It is not too complicated to explain sensory integration deficits to those who have never encountered this term before. But still, reactions of some people, especially those from an older generation, are quite interesting. They range from “But look at those cheeks, he looks so healthy!” to “You could not get away with this kind of behavior in my time.” Have you ever heard comments like that? So, what to do, how to explain to people that child who is throwing a tantrum over a glass of orange juice does not deserve punishment?
To answer this question, take into consideration that most of us have some sensory deficits and that we don’t even realize that some of our every day reactions are actually sensory reactions to the outside stimuli.
- When sitting on a chair with one leg crossing over the other leg, some people start bouncing the upper leg. The brain did not have enough information about the position of the upper leg and had to move it around (or if you have some loose shoes, some people tend to play around with it). In this way, bouncing of the leg gives proprioceptive input from the joints to the brain about the leg and its position.
- Some people find it very painful to walk on the pebbles, they have tactile hyper-sensitivity in the area of their feet.
- Some people don’t like to touch wet sponges or wet hair.
- You may throw some people off their balance very easily.
- Some people will rarely manage to hit the shuttlecock as their hand – eye coordination is distorted.
- When tired, some people become very sensitive to sounds or light (me!)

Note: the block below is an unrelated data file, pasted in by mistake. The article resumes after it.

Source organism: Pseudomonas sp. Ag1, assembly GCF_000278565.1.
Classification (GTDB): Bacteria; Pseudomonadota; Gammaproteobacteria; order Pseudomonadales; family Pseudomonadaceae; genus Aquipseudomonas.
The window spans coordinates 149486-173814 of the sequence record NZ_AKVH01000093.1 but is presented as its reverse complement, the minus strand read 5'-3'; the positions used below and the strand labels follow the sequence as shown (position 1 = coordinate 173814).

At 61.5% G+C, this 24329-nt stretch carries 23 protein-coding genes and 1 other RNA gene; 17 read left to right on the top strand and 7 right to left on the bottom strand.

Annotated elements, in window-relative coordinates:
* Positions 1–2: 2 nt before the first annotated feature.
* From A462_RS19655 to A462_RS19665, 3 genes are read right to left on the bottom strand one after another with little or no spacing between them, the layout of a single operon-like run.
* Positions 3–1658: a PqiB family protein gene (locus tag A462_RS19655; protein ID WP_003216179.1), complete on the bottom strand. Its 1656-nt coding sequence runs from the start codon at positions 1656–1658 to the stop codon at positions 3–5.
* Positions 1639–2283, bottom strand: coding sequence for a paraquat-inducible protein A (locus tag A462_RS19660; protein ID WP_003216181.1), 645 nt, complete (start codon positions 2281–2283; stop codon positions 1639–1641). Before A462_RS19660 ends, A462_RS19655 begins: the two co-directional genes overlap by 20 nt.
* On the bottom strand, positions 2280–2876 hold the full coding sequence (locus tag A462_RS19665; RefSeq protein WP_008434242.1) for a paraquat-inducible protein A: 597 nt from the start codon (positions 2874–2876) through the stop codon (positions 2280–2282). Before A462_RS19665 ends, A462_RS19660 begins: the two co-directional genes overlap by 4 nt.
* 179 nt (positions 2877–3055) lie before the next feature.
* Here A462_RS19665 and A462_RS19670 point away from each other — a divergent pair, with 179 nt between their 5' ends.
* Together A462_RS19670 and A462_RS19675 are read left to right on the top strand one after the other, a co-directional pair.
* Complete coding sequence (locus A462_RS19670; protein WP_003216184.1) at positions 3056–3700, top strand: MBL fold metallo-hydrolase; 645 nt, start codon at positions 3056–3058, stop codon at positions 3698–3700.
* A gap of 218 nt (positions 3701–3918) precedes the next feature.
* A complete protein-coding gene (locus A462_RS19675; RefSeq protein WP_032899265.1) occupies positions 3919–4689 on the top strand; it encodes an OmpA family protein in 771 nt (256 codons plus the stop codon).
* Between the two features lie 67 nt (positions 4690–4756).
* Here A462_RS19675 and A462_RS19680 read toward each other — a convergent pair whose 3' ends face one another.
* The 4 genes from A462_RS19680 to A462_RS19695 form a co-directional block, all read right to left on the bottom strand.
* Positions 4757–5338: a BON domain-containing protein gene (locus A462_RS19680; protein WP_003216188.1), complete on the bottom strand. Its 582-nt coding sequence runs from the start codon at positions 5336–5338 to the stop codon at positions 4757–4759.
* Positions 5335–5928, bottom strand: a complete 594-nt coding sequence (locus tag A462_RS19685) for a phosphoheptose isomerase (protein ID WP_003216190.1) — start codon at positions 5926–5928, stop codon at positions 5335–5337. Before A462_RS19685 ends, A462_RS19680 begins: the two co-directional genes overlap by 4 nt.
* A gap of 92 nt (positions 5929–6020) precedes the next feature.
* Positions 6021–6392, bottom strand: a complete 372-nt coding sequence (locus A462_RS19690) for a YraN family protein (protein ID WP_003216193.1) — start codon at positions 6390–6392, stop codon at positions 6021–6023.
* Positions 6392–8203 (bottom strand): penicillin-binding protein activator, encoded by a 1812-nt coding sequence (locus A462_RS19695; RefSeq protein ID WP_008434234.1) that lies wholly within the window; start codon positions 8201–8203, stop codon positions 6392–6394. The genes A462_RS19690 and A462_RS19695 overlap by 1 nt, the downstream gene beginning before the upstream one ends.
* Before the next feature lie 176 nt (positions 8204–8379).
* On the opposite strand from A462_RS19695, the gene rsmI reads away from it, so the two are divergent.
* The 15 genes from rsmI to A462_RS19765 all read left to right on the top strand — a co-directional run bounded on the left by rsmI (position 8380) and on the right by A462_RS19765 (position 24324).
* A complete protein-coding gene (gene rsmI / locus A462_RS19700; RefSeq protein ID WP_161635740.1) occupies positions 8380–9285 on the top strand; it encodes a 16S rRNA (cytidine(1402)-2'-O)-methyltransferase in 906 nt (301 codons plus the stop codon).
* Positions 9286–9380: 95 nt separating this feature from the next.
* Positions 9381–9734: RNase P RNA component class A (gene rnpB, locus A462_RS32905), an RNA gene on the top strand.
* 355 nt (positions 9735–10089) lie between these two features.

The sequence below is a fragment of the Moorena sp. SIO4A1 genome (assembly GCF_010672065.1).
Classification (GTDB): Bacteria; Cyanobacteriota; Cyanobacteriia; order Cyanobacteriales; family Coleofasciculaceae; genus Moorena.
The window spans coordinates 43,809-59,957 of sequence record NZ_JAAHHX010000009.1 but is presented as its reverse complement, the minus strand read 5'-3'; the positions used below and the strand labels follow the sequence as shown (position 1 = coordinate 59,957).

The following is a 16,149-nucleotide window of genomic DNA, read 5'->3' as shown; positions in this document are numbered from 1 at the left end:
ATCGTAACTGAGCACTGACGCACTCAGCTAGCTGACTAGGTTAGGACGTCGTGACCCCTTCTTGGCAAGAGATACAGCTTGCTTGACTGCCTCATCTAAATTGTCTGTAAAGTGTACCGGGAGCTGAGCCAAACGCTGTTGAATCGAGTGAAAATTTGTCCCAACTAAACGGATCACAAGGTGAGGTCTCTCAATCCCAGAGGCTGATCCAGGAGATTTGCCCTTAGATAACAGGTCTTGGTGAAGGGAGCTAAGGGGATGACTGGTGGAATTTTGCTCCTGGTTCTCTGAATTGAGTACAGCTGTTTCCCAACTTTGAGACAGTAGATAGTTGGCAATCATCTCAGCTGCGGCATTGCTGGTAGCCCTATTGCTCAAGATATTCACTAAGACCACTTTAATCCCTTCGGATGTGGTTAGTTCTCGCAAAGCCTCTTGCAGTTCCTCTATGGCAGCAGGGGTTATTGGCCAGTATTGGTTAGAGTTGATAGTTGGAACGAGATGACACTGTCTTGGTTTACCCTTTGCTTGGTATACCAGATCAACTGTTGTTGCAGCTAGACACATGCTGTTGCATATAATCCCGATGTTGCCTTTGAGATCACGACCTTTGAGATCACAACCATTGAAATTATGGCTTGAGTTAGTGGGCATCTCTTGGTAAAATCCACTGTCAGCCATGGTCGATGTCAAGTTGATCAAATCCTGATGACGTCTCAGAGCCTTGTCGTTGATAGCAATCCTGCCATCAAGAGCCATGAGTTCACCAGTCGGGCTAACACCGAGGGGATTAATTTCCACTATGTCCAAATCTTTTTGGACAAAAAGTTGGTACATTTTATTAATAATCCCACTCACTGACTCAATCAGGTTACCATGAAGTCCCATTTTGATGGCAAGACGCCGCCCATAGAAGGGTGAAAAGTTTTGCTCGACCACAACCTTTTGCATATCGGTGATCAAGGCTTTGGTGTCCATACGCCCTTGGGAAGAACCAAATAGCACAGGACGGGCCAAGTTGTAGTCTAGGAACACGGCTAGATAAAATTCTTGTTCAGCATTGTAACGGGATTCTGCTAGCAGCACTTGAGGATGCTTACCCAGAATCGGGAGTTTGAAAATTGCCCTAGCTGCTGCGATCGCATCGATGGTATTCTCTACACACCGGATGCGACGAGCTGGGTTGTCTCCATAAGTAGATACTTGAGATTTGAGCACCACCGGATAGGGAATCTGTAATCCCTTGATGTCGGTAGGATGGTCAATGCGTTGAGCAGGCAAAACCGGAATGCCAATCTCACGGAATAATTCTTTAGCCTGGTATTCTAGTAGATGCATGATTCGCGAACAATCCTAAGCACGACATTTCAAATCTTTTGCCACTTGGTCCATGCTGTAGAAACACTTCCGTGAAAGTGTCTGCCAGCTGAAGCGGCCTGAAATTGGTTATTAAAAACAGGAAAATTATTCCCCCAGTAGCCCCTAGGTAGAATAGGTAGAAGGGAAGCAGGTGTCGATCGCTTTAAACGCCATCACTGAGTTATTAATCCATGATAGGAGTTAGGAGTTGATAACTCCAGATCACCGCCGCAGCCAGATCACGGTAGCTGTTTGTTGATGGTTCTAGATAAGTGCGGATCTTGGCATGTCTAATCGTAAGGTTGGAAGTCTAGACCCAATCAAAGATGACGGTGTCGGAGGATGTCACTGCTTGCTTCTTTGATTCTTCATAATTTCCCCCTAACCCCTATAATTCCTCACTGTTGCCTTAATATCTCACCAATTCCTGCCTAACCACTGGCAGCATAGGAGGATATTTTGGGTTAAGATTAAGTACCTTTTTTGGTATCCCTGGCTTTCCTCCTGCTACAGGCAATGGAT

However, some of the kids and most of the healthy adults still manage to compensate these discrepancies on a cognitive level. We know dishes have to be washed or we have to sit through a boring class and while it won’t be the most pleasurable activity, we will still do it. Kids who have more severe sensory deficits will not be able to do that. They will only be seeking the needed stimuli or trying to avoid the stimuli they are overly sensitive to. What do you do when you get out of the house in summer – you cover your eyes or squint for a bit until you adjust. So, when you see a child throwing a tantrum over a glass of orange juice, check why that is happening (hint: pulp / temperature / sourness).
Thus, when you see that somebody does not understand when you tell them about your child’s sensory needs and behavior, try asking them some of these questions: do you bounce your leg after sitting with one leg over the other; do you mind the loud noises in the evenings; do you mind the mix of smells in the shopping malls; is the sun too bright for you when you come out of the dark room…They will feel much closer to the topic when they see that sensory integration is something within themselves, too but were never aware of it. They will comprehend the issue and its intensity / severity much easier.
Let me know if this was helpful!